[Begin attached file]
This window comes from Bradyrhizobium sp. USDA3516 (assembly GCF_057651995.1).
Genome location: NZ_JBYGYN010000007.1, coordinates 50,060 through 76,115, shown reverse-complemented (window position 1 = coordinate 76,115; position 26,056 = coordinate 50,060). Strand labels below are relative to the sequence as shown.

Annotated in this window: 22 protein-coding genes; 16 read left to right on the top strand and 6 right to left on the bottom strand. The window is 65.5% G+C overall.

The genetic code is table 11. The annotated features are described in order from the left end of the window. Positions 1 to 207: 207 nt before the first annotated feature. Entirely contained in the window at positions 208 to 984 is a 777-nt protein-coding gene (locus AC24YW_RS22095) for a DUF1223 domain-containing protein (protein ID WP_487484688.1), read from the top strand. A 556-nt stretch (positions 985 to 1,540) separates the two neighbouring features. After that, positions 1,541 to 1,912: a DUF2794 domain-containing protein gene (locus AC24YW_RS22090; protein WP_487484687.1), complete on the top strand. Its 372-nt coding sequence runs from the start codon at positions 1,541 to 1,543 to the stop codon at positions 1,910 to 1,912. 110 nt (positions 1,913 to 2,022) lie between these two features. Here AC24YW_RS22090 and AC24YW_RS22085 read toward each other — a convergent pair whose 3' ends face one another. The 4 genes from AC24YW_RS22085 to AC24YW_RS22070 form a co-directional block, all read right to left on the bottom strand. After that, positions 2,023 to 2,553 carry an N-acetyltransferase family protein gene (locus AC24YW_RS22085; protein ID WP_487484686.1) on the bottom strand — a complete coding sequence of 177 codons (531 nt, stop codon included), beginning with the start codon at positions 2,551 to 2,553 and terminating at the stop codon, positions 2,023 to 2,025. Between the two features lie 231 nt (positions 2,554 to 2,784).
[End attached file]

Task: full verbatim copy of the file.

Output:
This window comes from Bradyrhizobium sp. USDA3516 (assembly GCF_057651995.1).
Genome location: NZ_JBYGYN010000007.1, coordinates 50,060 through 76,115, shown reverse-complemented (window position 1 = coordinate 76,115; position 26,056 = coordinate 50,060). Strand labels below are relative to the sequence as shown.

Annotated in this window: 22 protein-coding genes; 16 read left to right on the top strand and 6 right to left on the bottom strand. The window is 65.5% G+C overall.

The genetic code is table 11. The annotated features are described in order from the left end of the window. Positions 1 to 207: 207 nt before the first annotated feature. Entirely contained in the window at positions 208 to 984 is a 777-nt protein-coding gene (locus AC24YW_RS22095) for a DUF1223 domain-containing protein (protein ID WP_487484688.1), read from the top strand. A 556-nt stretch (positions 985 to 1,540) separates the two neighbouring features. After that, positions 1,541 to 1,912: a DUF2794 domain-containing protein gene (locus AC24YW_RS22090; protein WP_487484687.1), complete on the top strand. Its 372-nt coding sequence runs from the start codon at positions 1,541 to 1,543 to the stop codon at positions 1,910 to 1,912. 110 nt (positions 1,913 to 2,022) lie between these two features. Here AC24YW_RS22090 and AC24YW_RS22085 read toward each other — a convergent pair whose 3' ends face one another. The 4 genes from AC24YW_RS22085 to AC24YW_RS22070 form a co-directional block, all read right to left on the bottom strand. After that, positions 2,023 to 2,553 carry an N-acetyltransferase family protein gene (locus AC24YW_RS22085; protein ID WP_487484686.1) on the bottom strand — a complete coding sequence of 177 codons (531 nt, stop codon included), beginning with the start codon at positions 2,551 to 2,553 and terminating at the stop codon, positions 2,023 to 2,025. Between the two features lie 231 nt (positions 2,554 to 2,784).